How to determine phasing on speaker wiring.


Mark Senn
Could someone please tell me an easy way to determine the proper phasing (+ or -) of the speaker wire (inside a wall) in a pre-wired HT system that does not have color-coded wire?

John A.
For each pair of wires, take one strand at one end and see which strand at the other end will complete a circuit with a simple battery and flashlight bulb, bell, or whatever you have handy that works off a battery. When the light comes on, or the bell rings, you have an electrical circuit. Mark the casing on that strand at both ends; it is one continuous wire. Use it to connect either - to -, or + to +.

Mark Senn
John, I'm a bit confused. Don't you have to connect to both the positive and negative ends of a battery to make a complete circuit and to get the "light to come on"? How can I do that with one strand on one end attached to the battery and one strand on the other end attached to the "light"? I apologize for not understanding.

I am assuming that you already know which wires go to which speaker and all you need to know is which one is negative and which one is positive. Here is one way to find out. If you can access the speakers at all or at least see the cones, it will be easy.
Take a small 1.5v battery and connect it to the wires in question, connect one end to the positive(+) and the other to the negative (-) side of the battery, don't do it for a long time, just enough to observe movement on the speaker cones. Observe the cones of the speakers, if the cones get pushed or moves out, take note of the polarity of the battery because now you know which is which. Now if the cones, move inward or it gets sucked in when you apply voltage, then it's backwards.

John A.

You've got it. Yes, you need some more long wire to complete the circuit. The circuit goes battery positive -> cable -> light -> battery negative. You can put the extra connector in place of any arrow. If the light comes on, you have identified both ends of one strand of cable. That is all you need to know.

Mark Senn
Thanks, John and Berny! I love this discussion group.

John A.

You're welcome. Hope it helps. The insulation really should be marked. Maybe the previous users just guessed, and got bass cancellation, the main effect of having speakers out of phase.

I have the same issue and the answers above does not really answer the original question. I have 6 home run speaker wires (pairs) that run from the ceiling in a church and are inaccessible (very high) and there is no marking on the wires that would suggest polarity. What is needed is a way to determine leg goes to the + and which to - with nothing to work with but the wires and not the speakers.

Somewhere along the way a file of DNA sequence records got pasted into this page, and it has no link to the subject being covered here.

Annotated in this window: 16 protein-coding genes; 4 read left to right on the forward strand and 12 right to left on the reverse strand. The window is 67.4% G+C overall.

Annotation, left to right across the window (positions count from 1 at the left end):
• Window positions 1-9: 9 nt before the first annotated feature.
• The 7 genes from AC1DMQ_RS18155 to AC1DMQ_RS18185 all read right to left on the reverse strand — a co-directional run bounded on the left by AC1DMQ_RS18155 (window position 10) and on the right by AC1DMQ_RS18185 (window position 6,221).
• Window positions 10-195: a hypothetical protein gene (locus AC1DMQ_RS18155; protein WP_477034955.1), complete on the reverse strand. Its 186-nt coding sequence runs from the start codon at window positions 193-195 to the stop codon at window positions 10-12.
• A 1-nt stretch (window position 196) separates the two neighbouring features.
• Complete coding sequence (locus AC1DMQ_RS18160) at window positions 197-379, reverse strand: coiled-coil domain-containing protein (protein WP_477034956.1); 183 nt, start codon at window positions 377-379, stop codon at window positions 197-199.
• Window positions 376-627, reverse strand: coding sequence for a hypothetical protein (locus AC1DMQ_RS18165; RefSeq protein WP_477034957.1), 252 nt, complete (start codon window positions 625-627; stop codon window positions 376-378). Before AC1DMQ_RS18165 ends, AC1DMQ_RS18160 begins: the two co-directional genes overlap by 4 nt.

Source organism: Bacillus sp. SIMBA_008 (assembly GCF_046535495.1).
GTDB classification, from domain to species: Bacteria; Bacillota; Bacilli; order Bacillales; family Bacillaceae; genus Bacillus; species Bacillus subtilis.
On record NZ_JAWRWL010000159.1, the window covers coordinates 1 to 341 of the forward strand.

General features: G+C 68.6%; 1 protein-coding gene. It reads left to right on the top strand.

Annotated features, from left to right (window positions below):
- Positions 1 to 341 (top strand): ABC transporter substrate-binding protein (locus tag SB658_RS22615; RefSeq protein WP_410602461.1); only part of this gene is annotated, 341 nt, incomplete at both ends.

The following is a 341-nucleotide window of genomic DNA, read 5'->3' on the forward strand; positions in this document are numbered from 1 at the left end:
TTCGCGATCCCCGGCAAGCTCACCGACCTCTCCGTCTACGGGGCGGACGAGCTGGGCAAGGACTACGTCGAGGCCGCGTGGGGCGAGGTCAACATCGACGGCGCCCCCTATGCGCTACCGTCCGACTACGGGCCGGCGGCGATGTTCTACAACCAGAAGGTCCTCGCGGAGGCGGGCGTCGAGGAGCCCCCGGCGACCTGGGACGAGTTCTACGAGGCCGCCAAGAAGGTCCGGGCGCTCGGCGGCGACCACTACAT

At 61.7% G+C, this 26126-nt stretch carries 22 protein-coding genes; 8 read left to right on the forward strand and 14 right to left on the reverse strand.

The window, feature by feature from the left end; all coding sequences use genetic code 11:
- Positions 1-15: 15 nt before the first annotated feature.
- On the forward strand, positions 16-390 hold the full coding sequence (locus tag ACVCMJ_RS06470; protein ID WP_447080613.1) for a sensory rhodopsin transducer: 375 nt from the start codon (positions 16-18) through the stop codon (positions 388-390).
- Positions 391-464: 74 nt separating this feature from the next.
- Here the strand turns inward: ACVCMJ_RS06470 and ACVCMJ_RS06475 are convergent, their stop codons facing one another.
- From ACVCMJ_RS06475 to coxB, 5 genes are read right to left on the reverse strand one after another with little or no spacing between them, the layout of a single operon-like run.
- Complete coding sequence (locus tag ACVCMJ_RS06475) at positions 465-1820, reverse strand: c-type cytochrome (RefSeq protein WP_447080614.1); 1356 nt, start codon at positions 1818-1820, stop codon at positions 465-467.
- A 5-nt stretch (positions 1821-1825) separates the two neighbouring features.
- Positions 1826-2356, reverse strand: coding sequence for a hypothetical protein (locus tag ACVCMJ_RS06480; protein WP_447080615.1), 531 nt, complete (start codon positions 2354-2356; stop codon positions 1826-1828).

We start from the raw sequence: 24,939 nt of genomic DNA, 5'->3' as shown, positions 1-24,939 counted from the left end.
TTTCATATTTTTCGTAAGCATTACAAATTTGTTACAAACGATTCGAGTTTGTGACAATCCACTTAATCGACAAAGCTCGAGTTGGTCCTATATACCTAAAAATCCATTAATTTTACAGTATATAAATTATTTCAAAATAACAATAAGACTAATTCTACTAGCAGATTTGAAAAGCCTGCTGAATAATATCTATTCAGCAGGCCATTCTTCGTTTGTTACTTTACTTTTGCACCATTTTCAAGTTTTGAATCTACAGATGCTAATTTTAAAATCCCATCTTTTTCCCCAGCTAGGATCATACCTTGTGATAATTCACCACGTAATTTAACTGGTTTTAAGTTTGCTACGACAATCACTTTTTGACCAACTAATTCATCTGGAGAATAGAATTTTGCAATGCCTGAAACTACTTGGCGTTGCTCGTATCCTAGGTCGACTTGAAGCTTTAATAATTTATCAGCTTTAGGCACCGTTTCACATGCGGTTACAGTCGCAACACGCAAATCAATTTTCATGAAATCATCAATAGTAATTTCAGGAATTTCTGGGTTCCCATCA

Drag your finger nail across the wire. The one with the ridges can be possitive.

Most wires are marked with little black plusses, white lines, one (one of the paires will be shaped like a box) or several ridges or slightly different color conductor.

If none of these exists use a AAA battery and a cheap battery tester from Radio Shack. The little needle will let you know the polarity. You will have to mark each pair one at a time though.

Hope this helps.

John A.

All you need to know is which are the two ends of a single wire of each pair. There is no difference in the wires themselves: you just have to make sure + (speaker) is connected to + (receiver) and - to -, for each channel. My replies to Mark will do it. You may need one extra cable to complete the circuit if the two ends of speaker cable are far apart.

Unregistered guest
I need to hook one end of my speaker wire to my ONKYO reciever and the other end to my Audigy sound card. The problem is that the sound card has RCA connectors and the reciever has screw lugs ( red/black). Which is the + and - on the RCA plug. Is the pin portion of the plug the positive line ?

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